As the elevator doors closed, I could still hear them reminding me not to miss my shuttle, to set my alarm, and make sure I packed everything. Laughing, I couldn’t help but wonder if they were speaking from previous experience.

Alone in the elevator, the doors closed. I pushed the button for my floor once again. And again. Nothing was happening. I wasn’t moving. I had visions of the elevator plummeting to the basement. A story of a friend who had worked at a resort popped into my head – he told me the staff used to open the elevator doors in between floors so they could see above and below them. That memory scared me into not trying to re-open the elevator doors because I wasn’t even sure what floor or in between floors the elevator was on. Panic silenced any strength to scream or call out for help. I wasn’t sure if I should push the emergency button, or at least what I was pretty sure was the emergency button.

I tried to process the situation. I am alone. Stuck. In an elevator. In a foreign country.

That wasn’t helpful, so I pushed the button for my floor one more time, praying it would work.

By this point, I had ceased breathing, holding my breath to save the oxygen in the elevator in case I was in it for the long haul. I could see the Rescue 911 video playing in my head with Norwegian subtitles as I waited for the elevator to move.

In what seemed like hours, I finally felt the elevator jolt before carrying me up to my floor. The doors opened and I ran onto solid ground, thankful to be out of the confined space.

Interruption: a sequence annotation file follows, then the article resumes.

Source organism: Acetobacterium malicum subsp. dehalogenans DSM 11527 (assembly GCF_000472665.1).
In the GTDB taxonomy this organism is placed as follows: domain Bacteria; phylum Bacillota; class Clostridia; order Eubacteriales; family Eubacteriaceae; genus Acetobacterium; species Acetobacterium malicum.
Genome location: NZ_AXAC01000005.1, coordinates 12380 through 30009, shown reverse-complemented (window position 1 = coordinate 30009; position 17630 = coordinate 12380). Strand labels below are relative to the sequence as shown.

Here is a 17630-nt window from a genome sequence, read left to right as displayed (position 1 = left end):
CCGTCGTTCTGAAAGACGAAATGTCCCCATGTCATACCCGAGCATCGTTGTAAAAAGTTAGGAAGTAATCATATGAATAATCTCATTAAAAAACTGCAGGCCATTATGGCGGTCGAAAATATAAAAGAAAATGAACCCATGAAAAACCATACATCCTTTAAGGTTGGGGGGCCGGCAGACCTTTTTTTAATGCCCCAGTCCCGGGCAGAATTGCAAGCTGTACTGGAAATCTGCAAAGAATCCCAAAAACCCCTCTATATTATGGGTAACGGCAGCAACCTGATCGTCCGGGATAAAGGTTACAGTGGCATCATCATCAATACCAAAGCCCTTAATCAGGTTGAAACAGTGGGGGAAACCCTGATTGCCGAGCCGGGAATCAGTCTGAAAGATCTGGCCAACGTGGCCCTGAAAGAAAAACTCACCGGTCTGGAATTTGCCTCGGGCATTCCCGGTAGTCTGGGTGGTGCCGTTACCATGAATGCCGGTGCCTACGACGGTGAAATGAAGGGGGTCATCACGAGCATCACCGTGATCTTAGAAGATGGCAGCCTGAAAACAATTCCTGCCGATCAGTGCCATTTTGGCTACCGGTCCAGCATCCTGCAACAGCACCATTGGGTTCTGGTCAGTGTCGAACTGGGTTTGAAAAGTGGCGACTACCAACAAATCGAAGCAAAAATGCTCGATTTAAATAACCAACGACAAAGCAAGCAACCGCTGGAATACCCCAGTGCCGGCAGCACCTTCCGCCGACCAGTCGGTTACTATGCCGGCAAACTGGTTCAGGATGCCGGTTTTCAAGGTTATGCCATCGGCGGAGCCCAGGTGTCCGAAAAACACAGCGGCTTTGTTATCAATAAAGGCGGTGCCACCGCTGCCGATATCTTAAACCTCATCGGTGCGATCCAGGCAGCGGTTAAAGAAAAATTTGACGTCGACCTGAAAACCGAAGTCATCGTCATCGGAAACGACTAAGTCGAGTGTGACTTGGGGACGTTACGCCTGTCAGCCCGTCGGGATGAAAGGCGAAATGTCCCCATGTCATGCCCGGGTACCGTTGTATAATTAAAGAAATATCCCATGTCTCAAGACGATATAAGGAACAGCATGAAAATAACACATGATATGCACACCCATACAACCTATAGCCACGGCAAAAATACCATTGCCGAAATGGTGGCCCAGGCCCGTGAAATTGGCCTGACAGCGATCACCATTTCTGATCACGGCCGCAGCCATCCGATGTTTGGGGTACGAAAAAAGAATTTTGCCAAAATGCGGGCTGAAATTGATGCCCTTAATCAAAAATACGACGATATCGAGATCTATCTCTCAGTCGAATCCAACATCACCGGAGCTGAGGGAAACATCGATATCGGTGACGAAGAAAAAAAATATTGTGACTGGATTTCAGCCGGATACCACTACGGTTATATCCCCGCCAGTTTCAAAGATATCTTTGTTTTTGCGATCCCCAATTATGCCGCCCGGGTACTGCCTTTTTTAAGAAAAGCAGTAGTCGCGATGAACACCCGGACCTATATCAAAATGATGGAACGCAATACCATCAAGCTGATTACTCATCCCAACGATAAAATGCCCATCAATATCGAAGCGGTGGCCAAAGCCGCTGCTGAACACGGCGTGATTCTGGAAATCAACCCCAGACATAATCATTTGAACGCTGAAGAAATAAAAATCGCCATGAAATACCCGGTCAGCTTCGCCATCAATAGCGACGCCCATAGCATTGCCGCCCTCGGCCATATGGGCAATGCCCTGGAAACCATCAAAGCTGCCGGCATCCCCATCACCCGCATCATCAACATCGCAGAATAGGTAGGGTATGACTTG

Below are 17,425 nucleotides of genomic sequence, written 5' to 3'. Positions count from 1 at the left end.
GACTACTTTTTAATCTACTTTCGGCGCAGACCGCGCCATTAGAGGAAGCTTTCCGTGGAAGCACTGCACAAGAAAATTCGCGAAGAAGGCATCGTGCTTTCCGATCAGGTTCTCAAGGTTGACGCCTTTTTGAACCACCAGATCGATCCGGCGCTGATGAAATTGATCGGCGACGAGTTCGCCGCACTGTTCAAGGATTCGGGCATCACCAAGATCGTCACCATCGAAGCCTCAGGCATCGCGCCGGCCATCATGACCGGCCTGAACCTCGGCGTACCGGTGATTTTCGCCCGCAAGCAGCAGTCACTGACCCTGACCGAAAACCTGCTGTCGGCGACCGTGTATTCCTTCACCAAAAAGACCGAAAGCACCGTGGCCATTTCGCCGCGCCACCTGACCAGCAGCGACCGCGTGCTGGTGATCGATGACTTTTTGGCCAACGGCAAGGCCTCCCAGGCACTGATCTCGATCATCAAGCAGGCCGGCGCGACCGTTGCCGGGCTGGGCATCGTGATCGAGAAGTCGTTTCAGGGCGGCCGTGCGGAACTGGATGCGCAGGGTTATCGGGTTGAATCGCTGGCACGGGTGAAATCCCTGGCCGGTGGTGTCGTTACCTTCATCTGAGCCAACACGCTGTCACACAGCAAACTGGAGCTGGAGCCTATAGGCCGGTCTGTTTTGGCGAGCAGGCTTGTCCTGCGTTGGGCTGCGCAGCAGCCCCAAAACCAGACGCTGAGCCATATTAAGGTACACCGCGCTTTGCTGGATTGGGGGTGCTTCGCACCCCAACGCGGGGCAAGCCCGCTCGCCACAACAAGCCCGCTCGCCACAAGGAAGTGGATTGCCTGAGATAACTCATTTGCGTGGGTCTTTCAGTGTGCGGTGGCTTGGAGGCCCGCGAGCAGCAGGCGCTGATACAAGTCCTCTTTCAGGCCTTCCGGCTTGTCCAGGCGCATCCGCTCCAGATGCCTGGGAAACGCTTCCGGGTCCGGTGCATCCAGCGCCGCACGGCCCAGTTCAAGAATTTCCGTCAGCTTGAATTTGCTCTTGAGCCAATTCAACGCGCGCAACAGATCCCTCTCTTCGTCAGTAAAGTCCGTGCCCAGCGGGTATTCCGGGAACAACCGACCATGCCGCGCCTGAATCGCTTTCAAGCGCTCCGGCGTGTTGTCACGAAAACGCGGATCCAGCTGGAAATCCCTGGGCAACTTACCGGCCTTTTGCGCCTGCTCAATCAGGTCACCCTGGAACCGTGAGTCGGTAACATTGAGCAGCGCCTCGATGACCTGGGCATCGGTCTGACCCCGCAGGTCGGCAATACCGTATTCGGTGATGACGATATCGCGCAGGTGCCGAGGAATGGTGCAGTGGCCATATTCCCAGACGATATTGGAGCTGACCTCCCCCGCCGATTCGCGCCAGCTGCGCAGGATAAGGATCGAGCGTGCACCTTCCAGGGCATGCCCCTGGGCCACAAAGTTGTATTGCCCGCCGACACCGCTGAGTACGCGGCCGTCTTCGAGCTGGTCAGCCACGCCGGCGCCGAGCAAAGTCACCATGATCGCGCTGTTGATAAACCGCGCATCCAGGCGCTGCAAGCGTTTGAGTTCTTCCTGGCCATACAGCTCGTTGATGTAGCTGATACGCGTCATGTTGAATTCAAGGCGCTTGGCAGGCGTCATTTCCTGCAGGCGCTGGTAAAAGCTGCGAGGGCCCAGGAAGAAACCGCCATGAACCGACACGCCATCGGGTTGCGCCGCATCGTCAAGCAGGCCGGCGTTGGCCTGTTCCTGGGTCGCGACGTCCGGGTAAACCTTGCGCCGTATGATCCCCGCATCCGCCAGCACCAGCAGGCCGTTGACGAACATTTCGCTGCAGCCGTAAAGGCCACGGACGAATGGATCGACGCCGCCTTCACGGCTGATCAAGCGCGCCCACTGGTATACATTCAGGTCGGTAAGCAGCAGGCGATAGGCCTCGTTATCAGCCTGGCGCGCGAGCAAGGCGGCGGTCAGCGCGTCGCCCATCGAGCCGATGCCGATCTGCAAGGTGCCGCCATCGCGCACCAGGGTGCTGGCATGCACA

________________________________________________________________________________________________

I’m not sure why I didn’t write about that last year. I don’t think I even really thought much about it after I returned home.

Now, almost a year later, I think I remember it because it was an incident that symbolized my inner most fears.

The fear of being alone. Stuck. Not moving up or down. Caught between two floors.

That’s where I was at. Days away from my mom starting chemotherapy. Days after my mom was diagnosed with breast cancer. Caught between two worlds – the world I knew and the world I didn’t.

Breast Cancer does that to a person. One minute you’re riding up an elevator, planning what you’ll do when you arrive on your floor. The next thing you know, the elevator is stuck. Suspended between where you were and where you’re going; unmoving. Whether you’re the patient or the patient’s _____________ (insert title here), it’s all the same.

You feel stuck.

Sure, you may be going ahead with treatment plans. Signing documents and calling your insurance provider, but emotionally, you’re stuck in an elevator. All alone.

What you don’t realize, and what I failed to sometimes understand, is that you’re not alone. In another building, across the street or around the world, someone else is stuck. Other people are stuck on their own elevator rides, unable to push the correct buttons. Alone and afraid of plummeting to the bottom. Uncertain if they’ll ever reach their destination.

But they will. You will. I did.

You’re not alone in that elevator. There are thousands of other people trapped in their with you, waiting to arrive at their floor.

No matter what happens on your elevator ride, you’re not alone.